Friday, 3 April 2009

A bird in the hand

Spurwinged geese, which can weigh up to 10kg and have a wingspan of 1.8 metres, are the largest waterfowl gamebirds in South Africa. They’re considered by hunters to be excellent trophy birds not only for their impressive size but also because they’re very alert and clever, and are hard to bring down.

I’m not a hunting fan by any stretch of the imagination, but many of the farmers who live in these parts are. Most of them hunt for the pot (rather than for trophies), but when a friend of my Dad’s, Frikkie, managed to kill a spurwinged goose, he didn’t know what to do with it. Here’s how my Dad tells it.

Frikkie is the local fixer. He knows a little about a lot of things. He can fix a leaking roof in the winter and an airconditioning unit when the temperature’s 42°C in the shade. And there are some who say that Frikkie, who wears a sleeveless T-shirt that shows off his ‘Ons vir you’ tattoo of the Voortrekker monument, has also been known to fix a few bored housewives, merry widows and adventurous divorcees – sort of leg-overtime at no extra charge.

When he’s not watching the Boland Kavaliers, Frikkie’s idea of relaxation is to get in his bakkie and hare off into the veld where he has a plot and a pondokkie that belonged to his great-grandfather. No electricity or piped water here; just candles, storm lanterns, a big fire and stream water so cold it takes the enamel off your teeth.

There, Frikkie and his mates do some shooting. Mostly they go after gamebirds – guineafowl, quail, francolin; enough for the pot, to go with the braai steak and wors and mealies. And then they break out the brandy and Coke and talk a lot of skinder and kak as they feed the fire with mopane logs and the sparks swirl so high they seem to be reaching for the stars.

After one of these forays, Frikkie turned up at my house. ‘Hey, colonial boy,’ he said. ‘I’m back from the veld and I’ve got a present for you.’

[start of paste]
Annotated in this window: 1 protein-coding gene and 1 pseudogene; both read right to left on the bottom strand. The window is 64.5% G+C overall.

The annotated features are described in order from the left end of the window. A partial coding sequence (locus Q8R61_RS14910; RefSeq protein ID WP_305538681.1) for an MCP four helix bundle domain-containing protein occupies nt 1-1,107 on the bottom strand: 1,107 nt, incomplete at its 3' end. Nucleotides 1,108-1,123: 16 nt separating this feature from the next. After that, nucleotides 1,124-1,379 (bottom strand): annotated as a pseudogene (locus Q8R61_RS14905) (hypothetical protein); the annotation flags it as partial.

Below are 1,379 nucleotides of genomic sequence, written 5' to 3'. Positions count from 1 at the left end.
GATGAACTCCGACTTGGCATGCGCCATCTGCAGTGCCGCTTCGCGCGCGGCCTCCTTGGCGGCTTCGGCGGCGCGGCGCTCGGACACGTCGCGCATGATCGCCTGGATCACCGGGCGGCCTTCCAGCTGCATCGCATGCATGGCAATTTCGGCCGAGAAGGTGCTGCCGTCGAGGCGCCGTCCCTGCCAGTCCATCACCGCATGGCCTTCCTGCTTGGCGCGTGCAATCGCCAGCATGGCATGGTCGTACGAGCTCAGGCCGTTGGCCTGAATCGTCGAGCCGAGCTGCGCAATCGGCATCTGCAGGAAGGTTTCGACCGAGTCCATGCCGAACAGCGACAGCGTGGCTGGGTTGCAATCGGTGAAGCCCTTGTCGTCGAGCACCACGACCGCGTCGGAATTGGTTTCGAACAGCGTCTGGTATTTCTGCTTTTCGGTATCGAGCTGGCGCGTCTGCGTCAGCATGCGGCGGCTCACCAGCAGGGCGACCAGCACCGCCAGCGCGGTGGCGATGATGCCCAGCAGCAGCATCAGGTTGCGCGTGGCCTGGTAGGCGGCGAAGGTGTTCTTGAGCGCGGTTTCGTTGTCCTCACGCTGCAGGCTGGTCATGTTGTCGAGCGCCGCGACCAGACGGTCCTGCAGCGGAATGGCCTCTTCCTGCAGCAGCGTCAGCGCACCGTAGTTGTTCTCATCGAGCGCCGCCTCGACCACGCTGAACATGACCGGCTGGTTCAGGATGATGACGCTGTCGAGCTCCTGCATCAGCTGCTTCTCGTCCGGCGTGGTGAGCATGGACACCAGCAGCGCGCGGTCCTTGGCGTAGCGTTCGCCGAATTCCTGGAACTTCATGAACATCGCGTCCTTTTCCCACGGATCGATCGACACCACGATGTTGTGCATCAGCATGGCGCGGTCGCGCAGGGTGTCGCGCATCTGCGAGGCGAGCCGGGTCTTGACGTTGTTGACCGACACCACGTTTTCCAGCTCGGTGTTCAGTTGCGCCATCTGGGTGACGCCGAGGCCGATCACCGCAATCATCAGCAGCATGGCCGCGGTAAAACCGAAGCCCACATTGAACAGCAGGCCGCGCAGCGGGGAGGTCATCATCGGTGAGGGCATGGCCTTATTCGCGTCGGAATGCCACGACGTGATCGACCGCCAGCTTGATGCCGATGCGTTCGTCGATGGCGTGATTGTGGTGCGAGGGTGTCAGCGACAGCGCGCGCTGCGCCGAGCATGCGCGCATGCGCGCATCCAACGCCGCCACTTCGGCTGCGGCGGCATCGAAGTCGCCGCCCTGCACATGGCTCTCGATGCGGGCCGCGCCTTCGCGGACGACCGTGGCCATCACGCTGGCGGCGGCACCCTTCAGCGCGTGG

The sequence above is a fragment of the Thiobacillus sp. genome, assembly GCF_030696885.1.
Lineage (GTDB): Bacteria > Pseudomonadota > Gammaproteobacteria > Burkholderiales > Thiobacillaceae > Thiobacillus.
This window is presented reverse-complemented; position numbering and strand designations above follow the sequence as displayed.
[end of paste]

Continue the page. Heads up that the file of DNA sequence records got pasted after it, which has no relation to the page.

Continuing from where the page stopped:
I could see he was weaving just a little as he climbed from his bakkie and, over my garden fence, handed me what seemed like a small, dead ostrich.

‘What’s this?’ I asked.

‘It’s a spurwinged goose,’ Frikkie slurred. ‘Me and my mates had an argument and I said if anyone could cook a spurwinged goose, it’s die ou rooinek. That’s you.’

Maybe he'd shot it by mistake but he certainly didn’t know what the hell to do with it.

I plucked it, trimmed it and cleaned it until it was looking like a not-very-pretty, oversized turkey. For a day I hung it in a branch of the camphor tree outside my cottage. Then I marinated it for another day in buttermilk, in the largest potjie-pot I could find.

I invited Frikkie and his wife to dinner and Frikkie’s wife said that it was the best thing I could have done. Frikkie had Klapmuts Guts (the local version of Delhi Belly) for two days and she doubted he’d set his sights on spurwinged geese again.

But Frikkie had the last word. ‘The problem is you didn’t do it the Afrikaner way,’ he told me. ‘You get the goose and put it in the potjie with a big, smooth stone. Then you cook it and cook it. Then you throw away the goose and eat the stone.’

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1 comment:

meggie said...

We once had a 'wild turkey' with the same problem.